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Everything posted by GEP

  1. Thanks for the links, @neilestrick. So it looks like L&L does not recommend changing the lag. And if you really want to, don’t go below 10. This doesn’t improve my situation, since I can already get it to fire within a 10° variation. I guess I’ll have to learn how to live with it. The pinhole problem is only on certain pots, so I can try to keep those out of the hotter middle zone. Or maybe I can figure out another way to glaze them.
  2. I have two L&L e23t kilns, one from 2003 and one from 2013. Apparently the kiln went through a design change in 2004, so my two kilns are not exactly the same. My older kiln has a feature called Thermocouple Lag, which comes factory set at 25°. It means that if one zone falls behind by 25°, the controller will put on the brakes and try to even things out before continuing the program. My newer kiln does not mention Thermocouple Lag in the manual, nor does it have the feature when cycling through the “other” options on the controller. I think this means my newer kiln does not allow any zone to fall behind in the first place. When using the exact same program as the older kiln, it does take longer to fire, and results in slightly hotter firings (based on witness cones), and I think that explains why. But someone pls correct me if that’s wrong. None of this mattered to me before, but recently I figured out that one of my claybodies has changed, resulting in pinholes in one of my glazes. The solution to the pinholes is to lower my glaze firing by 10°. However, if I fire any lower than that, another one of my glazes, a semi-matte, starts to look a little dry. So now my tolerance for glaze firing temp variation has gotten a lot tighter. In my older kiln, my middle zone generally fires 10° hotter than the top and bottom. This is based on both what the controller says, and the witness cones, I have tried changing my kiln load to put more mass in the middle. But I can’t go any further with that, because I don’t have any more flat pots to fire. Need to have room for mugs and vases too! Has anyone tried to change the Thermocouple Lag on an older L&L kiln down to maybe 3° or even 0°? If so, how did it effect the kiln’s performance? Or is this a bad idea for the kiln?
  3. I rarely use witness cones except when I’m trying to diagnose a problem. Even if you have a huge kiln, if you’re diagnosing a problem that might be temperature related, I think it’s worth the energy cost to fire the kiln empty once, with witness cones in the top, middle and bottom. This will give you a baseline knowledge of what your kiln is actually doing. So if adjusting the temp becomes the solution, you can do it accurately.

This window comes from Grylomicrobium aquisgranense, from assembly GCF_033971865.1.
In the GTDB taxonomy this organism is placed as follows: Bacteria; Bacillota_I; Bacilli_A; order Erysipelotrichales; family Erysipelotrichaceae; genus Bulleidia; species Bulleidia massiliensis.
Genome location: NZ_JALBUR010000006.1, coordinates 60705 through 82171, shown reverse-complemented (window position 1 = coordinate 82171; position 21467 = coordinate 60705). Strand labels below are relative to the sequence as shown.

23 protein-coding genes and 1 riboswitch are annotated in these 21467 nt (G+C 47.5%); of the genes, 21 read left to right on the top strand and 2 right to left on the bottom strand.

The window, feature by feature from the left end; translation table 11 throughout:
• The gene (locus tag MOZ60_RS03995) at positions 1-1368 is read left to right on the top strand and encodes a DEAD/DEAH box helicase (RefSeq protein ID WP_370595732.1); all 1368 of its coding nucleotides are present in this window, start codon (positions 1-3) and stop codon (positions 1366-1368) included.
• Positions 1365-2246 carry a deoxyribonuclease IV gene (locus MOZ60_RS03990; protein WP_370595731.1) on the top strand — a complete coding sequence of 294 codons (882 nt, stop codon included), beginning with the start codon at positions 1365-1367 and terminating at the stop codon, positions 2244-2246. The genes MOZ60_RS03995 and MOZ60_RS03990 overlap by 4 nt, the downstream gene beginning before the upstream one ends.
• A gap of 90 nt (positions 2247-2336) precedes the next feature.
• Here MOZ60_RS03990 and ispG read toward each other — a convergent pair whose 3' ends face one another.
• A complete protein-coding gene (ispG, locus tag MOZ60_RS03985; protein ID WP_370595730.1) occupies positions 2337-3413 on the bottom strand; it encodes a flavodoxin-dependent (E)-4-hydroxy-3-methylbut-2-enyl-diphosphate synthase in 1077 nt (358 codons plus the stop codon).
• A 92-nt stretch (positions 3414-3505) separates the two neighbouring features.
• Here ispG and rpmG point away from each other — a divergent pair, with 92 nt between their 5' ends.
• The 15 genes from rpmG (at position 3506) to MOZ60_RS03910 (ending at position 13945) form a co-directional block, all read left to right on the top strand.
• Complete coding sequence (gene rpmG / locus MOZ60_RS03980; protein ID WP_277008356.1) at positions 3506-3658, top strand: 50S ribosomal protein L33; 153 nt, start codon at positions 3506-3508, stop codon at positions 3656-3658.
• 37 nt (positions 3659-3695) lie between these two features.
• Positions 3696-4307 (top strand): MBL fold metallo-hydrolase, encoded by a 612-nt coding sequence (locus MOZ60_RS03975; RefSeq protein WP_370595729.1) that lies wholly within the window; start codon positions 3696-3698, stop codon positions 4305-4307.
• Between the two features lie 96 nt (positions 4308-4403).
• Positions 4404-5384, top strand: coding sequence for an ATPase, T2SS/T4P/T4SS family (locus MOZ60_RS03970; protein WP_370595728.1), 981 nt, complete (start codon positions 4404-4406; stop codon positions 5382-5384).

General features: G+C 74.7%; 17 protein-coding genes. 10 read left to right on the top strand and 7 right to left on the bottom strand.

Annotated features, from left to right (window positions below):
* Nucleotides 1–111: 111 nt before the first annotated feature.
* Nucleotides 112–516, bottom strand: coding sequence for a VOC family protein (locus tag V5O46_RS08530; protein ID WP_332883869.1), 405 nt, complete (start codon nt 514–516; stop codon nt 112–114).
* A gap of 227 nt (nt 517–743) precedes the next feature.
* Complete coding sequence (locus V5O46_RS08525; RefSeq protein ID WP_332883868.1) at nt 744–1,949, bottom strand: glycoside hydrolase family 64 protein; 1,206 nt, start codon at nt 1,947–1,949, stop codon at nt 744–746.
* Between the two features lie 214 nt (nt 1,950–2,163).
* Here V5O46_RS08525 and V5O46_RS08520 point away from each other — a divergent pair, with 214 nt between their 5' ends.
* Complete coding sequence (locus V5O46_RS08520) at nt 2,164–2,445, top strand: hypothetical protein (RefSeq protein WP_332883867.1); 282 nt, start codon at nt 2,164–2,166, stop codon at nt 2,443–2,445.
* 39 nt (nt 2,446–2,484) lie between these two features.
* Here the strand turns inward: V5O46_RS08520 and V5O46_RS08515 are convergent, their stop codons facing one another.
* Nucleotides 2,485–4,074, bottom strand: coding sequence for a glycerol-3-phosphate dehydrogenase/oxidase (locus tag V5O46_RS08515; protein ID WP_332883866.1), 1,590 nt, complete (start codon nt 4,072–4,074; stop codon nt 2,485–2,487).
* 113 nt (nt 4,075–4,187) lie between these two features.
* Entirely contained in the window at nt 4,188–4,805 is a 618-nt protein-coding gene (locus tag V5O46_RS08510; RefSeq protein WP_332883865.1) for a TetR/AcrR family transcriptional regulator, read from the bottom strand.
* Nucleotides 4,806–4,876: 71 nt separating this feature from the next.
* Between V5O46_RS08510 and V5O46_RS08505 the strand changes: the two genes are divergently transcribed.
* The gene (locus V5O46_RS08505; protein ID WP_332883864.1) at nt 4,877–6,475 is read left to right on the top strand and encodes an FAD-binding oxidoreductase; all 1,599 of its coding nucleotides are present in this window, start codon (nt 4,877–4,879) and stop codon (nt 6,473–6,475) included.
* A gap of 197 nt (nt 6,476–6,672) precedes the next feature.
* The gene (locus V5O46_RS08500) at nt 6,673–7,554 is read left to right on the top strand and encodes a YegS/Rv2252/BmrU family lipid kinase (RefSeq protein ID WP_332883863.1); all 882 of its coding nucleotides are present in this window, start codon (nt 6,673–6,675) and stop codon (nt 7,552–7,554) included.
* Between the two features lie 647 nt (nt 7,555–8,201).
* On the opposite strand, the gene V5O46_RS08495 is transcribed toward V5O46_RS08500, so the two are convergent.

4. No, with the exception of when I’m feeling a little under the weather. Then I’ll bring a big mug of water into the studio so I can stay hydrated. But I’ll keep the mug on a shelf away from my work stations.
  5. They won’ stick together, but it’s possible for the colored slip to transfer colors to other pots if they are touching during the bisque fire. I use dark clay and sometimes decorate with white slip. I like to stack things together for bisque firing, to save space. Sometimes the dark clay does transfer onto white slipped areas. In my case, my finished glazed pots have a lot of texture, so the dark clay smudges just blend in. If you are going for a look that is precise and clean, then it might matter. It all depends! And test test test if you want to know the answers for sure.
  6. If the problem appeared very recently, and has appeared in the past, I’m wondering if this has to do with aging elements and thermocouples? When I’m getting close to needing new ones, my kilns tend to overfire. Are you using witness cones, which would tell you if there is an actual temperature change? Or, how many firings are on your current set of elements/TCs?
  7. You’re talking about Quickbooks Self-Employed, which is a “lite” version of QB. It’s only $7/month for the first three months, Regular price is $15/month, which is still way more expensive than buying a desktop software.
  8. Not sure if you’re talking about forming an LLC or a corporation, essentially a separate tax entity from yourself. This isn’t necessary in order to deduct all of the expenses of a small pottery business. This can be done by simply adding a Schedule C (or a Schedule C-EZ) to your personal tax return.
  9. Oh wow, thanks! A few years ago Intuit announced that Quickbooks Mac 2016 would be their last Mac version, and they would stop supporting it in 2019. I guess they changed their minds. I had to call Intuit for another issue recently. They lectured me about my software being out and date and unsupported. They urged me to migrate to the online version. He never mentioned a current desktop version was available. Grrrr, That’s another reason to dump them if possible.
  10. First of all, congrats on making $2500 in pottery sales last year! And yes you have to pay taxes for the income. For IRS purposes, you don’t need to register as a business, you can file as a sole proprietor, which means the pottery income will be part of your personal tax return. Use a Schedule C to report all of your income and expenses from the pottery. If your records are simple enough, you can use a Schedule C-EZ. You said your sales were on Etsy, did you make any sales within your own state? Then you also need to collect and file sales tax for your own state. Put this on your to-do list for 2020: get a sales tax license. Depending on your state, you may need to register as a business entity within your state in order to get a sales tax license. But this is separate from the IRS and income taxes.